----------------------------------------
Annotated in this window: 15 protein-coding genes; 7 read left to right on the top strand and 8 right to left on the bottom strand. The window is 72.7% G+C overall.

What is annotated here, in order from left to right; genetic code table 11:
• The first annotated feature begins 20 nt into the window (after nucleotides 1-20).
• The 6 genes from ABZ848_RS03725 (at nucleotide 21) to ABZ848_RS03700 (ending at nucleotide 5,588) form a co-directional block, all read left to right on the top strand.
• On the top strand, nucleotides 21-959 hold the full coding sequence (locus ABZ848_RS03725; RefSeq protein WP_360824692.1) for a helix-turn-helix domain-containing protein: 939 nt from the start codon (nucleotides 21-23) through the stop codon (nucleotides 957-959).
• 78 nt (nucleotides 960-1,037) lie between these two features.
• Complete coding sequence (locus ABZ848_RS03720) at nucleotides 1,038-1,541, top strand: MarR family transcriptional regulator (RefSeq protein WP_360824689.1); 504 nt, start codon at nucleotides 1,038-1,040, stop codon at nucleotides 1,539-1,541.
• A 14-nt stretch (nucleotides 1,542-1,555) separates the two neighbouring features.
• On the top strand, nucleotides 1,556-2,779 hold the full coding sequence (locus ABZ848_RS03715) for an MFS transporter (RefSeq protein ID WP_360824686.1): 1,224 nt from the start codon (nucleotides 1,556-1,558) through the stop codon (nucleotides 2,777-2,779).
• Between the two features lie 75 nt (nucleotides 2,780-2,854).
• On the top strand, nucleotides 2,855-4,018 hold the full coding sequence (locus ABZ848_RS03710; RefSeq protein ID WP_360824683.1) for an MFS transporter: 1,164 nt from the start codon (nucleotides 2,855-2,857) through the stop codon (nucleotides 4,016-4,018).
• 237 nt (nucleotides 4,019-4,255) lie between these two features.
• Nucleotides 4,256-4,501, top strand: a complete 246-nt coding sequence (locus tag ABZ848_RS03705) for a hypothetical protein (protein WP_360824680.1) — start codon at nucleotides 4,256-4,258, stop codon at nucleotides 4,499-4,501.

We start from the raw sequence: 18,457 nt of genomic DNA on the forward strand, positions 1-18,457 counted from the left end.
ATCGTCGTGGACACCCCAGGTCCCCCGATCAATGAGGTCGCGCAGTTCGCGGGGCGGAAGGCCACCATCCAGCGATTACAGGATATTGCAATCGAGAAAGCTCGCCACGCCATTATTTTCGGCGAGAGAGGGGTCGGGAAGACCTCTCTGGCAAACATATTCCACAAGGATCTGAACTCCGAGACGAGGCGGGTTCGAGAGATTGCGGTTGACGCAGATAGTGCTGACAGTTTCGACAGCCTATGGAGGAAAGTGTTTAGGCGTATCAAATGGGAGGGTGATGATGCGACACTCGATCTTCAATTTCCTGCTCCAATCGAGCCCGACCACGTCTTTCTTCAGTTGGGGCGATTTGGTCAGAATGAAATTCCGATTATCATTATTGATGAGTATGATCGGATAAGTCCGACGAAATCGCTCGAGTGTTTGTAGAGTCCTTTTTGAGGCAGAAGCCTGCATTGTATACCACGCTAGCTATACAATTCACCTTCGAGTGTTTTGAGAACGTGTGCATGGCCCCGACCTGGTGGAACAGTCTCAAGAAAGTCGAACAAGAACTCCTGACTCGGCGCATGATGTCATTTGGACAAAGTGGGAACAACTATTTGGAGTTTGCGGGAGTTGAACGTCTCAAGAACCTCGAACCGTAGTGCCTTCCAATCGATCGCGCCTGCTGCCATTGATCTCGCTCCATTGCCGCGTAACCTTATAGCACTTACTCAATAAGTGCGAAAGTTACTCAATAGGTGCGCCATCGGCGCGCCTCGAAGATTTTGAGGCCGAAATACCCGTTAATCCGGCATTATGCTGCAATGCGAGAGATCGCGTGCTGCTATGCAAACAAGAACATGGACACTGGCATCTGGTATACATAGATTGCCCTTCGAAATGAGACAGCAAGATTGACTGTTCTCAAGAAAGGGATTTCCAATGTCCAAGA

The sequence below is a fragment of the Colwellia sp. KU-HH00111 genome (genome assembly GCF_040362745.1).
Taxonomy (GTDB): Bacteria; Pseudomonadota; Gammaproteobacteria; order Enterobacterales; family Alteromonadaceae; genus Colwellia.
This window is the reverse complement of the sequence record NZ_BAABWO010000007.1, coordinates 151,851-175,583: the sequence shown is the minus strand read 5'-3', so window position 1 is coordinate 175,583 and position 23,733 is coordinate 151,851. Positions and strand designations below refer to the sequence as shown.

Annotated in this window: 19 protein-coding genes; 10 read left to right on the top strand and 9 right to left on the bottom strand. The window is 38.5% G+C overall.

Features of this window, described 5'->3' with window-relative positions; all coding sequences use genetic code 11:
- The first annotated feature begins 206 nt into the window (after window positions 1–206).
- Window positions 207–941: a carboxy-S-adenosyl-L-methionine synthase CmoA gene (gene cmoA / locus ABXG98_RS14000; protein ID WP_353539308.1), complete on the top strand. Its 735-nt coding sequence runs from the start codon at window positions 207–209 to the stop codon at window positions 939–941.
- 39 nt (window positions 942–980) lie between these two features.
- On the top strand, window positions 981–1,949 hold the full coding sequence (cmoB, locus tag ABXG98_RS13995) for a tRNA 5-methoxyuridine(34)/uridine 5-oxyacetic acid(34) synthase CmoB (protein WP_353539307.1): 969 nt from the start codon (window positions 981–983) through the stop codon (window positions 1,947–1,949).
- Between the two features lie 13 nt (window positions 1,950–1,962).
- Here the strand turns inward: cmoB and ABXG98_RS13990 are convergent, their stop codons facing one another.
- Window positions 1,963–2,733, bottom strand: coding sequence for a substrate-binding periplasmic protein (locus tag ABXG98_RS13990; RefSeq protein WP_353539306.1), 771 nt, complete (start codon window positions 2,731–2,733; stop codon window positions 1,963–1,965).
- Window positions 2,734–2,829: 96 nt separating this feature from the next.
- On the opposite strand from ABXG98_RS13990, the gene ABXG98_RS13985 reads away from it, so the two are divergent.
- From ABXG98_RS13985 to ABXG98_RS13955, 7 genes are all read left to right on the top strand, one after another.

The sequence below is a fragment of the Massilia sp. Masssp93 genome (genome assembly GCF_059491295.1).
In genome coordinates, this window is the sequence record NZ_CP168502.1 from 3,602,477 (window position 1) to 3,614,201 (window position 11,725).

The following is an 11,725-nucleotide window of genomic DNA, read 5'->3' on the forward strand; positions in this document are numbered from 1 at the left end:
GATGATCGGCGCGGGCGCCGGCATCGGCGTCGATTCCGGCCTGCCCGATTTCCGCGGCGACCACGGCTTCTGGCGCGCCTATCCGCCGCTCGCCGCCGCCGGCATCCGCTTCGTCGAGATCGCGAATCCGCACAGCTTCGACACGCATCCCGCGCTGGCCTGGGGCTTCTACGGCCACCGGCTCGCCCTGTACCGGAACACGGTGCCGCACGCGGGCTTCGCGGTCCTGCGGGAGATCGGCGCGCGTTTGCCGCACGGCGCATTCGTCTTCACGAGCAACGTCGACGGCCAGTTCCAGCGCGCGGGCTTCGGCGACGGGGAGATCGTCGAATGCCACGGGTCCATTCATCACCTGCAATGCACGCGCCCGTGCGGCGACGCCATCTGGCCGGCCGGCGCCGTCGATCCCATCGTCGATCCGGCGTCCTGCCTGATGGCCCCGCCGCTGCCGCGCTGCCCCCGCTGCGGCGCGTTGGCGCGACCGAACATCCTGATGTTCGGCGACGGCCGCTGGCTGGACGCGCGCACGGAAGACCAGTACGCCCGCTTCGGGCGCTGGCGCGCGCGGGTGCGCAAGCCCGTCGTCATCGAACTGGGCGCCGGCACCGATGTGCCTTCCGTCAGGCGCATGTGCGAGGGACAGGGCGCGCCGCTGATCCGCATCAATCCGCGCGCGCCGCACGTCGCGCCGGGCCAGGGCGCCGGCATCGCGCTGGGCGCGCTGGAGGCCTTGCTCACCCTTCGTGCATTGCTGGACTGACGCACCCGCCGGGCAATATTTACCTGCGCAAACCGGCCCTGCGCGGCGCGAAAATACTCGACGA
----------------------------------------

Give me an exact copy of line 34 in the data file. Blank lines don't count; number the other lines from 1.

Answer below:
GATGATCGGCGCGGGCGCCGGCATCGGCGTCGATTCCGGCCTGCCCGATTTCCGCGGCGACCACGGCTTCTGGCGCGCCTATCCGCCGCTCGCCGCCGCCGGCATCCGCTTCGTCGAGATCGCGAATCCGCACAGCTTCGACACGCATCCCGCGCTGGCCTGGGGCTTCTACGGCCACCGGCTCGCCCTGTACCGGAACACGGTGCCGCACGCGGGCTTCGCGGTCCTGCGGGAGATCGGCGCGCGTTTGCCGCACGGCGCATTCGTCTTCACGAGCAACGTCGACGGCCAGTTCCAGCGCGCGGGCTTCGGCGACGGGGAGATCGTCGAATGCCACGGGTCCATTCATCACCTGCAATGCACGCGCCCGTGCGGCGACGCCATCTGGCCGGCCGGCGCCGTCGATCCCATCGTCGATCCGGCGTCCTGCCTGATGGCCCCGCCGCTGCCGCGCTGCCCCCGCTGCGGCGCGTTGGCGCGACCGAACATCCTGATGTTCGGCGACGGCCGCTGGCTGGACGCGCGCACGGAAGACCAGTACGCCCGCTTCGGGCGCTGGCGCGCGCGGGTGCGCAAGCCCGTCGTCATCGAACTGGGCGCCGGCACCGATGTGCCTTCCGTCAGGCGCATGTGCGAGGGACAGGGCGCGCCGCTGATCCGCATCAATCCGCGCGCGCCGCACGTCGCGCCGGGCCAGGGCGCCGGCATCGCGCTGGGCGCGCTGGAGGCCTTGCTCACCCTTCGTGCATTGCTGGACTGACGCACCCGCCGGGCAATATTTACCTGCGCAAACCGGCCCTGCGCGGCGCGAAAATACTCGACGA